Journey to Honor and Healing recognizes that each culture has a wisdom and knowledge that compliments the whole of humanity. Each race carry's a gift to the world. If the world is to remain in balance, the gifts of each race must be seen as valid and given the right under creator to reach its full potential.

The Indigenous Peoples of Turtle Island


We honor and give gratitude to the Indigenous peoples of North America and the Hawaiian Islands and recognize the injustices and great sacrifices they have endured over the past 500 years during the periods of historical conflict and into the present. We recognize that these injustices still negatively impact the Indigenous Peoples, their communities, children, and their future well-being. In order to move forward as brothers with mutual respect and dignity under the will of Creator, to begin the healing, there must be an acknowledgement of the genocide and the profound loss of life, homeland, and liberty that Indigenous Peoples have suffered. We hereby endeavor to create a circle of healing, with compassion and love for the Indigenous Peoples and their dynamic living cultures.

We solemnly request that people from all nations, as well as religious and educational institutions that have played a historical or contemporary role in any injustices to the life, freedom, peace, security, and well-being of Indigenous Peoples, pledge their support to redress the collective trauma that Indigenous Peoples have undergone with the utmost integrity.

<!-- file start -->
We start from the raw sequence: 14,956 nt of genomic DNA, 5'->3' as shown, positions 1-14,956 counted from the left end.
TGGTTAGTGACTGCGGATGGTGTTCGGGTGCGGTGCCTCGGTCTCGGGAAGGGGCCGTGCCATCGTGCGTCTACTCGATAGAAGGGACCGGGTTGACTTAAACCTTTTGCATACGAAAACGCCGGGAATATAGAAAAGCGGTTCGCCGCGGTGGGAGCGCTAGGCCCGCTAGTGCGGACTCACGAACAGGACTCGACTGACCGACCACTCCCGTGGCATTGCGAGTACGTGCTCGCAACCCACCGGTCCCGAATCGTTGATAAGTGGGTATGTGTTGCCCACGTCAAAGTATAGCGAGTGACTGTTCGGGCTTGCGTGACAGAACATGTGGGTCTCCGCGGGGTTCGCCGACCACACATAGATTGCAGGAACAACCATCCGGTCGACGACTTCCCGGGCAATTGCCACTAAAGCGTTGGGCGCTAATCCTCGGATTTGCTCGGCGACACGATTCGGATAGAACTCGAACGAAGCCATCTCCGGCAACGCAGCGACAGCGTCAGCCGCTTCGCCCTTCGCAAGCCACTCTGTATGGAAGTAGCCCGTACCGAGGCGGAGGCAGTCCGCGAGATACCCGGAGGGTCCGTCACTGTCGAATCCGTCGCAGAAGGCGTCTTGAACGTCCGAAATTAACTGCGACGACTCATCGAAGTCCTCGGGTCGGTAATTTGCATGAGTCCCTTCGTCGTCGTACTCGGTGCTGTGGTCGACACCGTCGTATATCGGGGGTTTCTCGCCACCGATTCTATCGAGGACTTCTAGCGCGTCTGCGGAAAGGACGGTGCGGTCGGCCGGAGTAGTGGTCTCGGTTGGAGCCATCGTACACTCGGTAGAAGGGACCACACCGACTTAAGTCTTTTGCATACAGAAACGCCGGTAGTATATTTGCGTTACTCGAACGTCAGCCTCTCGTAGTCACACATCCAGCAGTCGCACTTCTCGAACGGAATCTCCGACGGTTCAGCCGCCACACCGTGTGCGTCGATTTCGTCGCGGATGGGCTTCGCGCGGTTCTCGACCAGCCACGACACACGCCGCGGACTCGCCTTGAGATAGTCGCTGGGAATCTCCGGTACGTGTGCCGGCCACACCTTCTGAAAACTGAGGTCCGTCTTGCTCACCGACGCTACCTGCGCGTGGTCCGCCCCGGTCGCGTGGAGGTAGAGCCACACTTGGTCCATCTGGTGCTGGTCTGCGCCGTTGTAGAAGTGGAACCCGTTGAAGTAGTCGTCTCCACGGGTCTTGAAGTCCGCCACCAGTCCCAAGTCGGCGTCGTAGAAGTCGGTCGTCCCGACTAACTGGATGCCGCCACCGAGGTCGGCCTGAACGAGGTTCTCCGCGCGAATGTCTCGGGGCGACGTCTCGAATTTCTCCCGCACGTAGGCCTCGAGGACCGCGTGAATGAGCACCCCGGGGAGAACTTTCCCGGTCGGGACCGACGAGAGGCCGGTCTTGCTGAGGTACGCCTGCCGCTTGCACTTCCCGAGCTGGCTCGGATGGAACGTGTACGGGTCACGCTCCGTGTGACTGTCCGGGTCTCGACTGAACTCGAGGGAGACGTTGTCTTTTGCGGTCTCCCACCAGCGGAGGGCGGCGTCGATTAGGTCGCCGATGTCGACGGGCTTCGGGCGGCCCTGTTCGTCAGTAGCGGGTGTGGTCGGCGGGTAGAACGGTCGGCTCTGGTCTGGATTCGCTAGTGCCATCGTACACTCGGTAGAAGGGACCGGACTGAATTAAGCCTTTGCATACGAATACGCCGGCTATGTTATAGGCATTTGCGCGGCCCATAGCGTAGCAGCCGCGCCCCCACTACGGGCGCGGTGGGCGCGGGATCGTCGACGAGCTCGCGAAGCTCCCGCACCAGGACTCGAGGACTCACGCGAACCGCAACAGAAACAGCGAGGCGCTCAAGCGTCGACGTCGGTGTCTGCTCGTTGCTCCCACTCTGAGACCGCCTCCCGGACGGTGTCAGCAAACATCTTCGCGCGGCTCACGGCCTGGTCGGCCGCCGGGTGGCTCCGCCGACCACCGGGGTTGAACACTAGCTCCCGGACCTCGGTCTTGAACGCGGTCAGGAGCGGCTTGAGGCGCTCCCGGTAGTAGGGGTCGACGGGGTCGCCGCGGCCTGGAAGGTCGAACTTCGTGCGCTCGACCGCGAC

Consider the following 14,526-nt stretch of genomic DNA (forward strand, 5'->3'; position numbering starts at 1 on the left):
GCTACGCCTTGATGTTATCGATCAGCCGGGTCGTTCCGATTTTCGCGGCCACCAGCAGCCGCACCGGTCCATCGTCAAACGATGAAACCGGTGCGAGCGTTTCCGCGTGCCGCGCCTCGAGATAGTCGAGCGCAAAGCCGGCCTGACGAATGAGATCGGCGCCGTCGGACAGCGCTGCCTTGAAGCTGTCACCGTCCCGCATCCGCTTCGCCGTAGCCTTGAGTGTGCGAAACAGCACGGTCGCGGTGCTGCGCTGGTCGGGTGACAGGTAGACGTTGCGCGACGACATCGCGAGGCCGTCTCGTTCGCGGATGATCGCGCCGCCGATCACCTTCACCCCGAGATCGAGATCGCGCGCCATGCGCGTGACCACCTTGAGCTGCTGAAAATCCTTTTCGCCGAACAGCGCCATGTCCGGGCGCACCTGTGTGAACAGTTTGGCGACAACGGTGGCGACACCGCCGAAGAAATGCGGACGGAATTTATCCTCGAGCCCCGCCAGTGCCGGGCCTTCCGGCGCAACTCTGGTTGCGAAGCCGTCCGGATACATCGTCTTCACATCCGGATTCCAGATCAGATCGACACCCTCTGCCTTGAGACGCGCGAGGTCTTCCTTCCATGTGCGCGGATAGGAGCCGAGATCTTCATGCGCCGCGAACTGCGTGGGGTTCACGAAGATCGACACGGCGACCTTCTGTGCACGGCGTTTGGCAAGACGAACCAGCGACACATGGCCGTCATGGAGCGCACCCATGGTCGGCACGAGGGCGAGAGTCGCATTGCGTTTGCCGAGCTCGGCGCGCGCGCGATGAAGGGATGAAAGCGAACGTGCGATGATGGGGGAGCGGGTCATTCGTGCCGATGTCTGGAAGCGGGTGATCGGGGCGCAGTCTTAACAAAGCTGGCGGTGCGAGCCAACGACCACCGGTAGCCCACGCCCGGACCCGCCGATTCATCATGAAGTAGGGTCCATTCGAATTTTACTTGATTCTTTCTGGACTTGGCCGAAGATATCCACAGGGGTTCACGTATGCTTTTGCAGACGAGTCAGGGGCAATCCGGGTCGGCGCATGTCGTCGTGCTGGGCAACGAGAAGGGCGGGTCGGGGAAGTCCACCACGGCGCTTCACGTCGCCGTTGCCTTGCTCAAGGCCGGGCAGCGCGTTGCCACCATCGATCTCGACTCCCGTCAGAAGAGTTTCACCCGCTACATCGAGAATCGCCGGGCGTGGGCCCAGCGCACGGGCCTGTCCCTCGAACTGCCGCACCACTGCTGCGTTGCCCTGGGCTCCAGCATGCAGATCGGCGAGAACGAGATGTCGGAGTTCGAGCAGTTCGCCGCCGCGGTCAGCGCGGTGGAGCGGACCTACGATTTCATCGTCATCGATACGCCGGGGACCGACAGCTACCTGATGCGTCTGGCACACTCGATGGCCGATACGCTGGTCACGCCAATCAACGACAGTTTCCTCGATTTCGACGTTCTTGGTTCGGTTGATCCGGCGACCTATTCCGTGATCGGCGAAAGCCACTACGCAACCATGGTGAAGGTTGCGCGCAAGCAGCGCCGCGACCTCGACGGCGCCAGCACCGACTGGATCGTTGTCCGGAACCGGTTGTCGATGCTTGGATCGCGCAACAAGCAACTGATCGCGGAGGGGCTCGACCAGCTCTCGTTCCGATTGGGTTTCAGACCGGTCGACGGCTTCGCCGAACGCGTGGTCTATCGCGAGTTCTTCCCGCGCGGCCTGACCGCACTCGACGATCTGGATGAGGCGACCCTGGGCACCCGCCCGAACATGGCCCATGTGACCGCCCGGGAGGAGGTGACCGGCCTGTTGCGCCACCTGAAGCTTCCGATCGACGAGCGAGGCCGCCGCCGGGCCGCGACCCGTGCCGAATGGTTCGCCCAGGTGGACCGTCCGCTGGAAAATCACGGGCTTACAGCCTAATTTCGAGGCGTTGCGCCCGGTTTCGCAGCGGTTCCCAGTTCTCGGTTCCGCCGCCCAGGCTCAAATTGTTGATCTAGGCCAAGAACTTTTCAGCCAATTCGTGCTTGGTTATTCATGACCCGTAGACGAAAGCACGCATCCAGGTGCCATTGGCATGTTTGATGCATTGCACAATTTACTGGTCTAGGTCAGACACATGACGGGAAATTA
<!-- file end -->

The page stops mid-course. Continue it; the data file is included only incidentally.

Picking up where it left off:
Our present goal is to support and further the growing movement of churches, religious and educational organizations towards rebalancing the past and creating authentic relationships with Native Americans with specific actions, such as:

Publicly disavowing the Christian Doctrine of Discovery; advocating for the implementation of the UN Declaration of Indigenous Rights by the United States; and petitioning a formal acknowledgment by the United States Government of the inhuman treatment of Native American boarding school children.

Christian Doctrine of Discovery

Recently several churches have come forward publicly and disavowed the Christian Doctrine of Discovery, which has been an important step in healing the collective trauma of Native Americans today. The Doctrine is a tenet of international law primarily developed by European monarchs and the Catholic Church in the 15th and 16th centuries giving Christian Europeans the right to claim the lands and resources of non-Christian peoples and force them to live under a system of dominance. The Doctrine sanctioned the genocide, dehumanization, and domination of indigenous peoples in the "New World."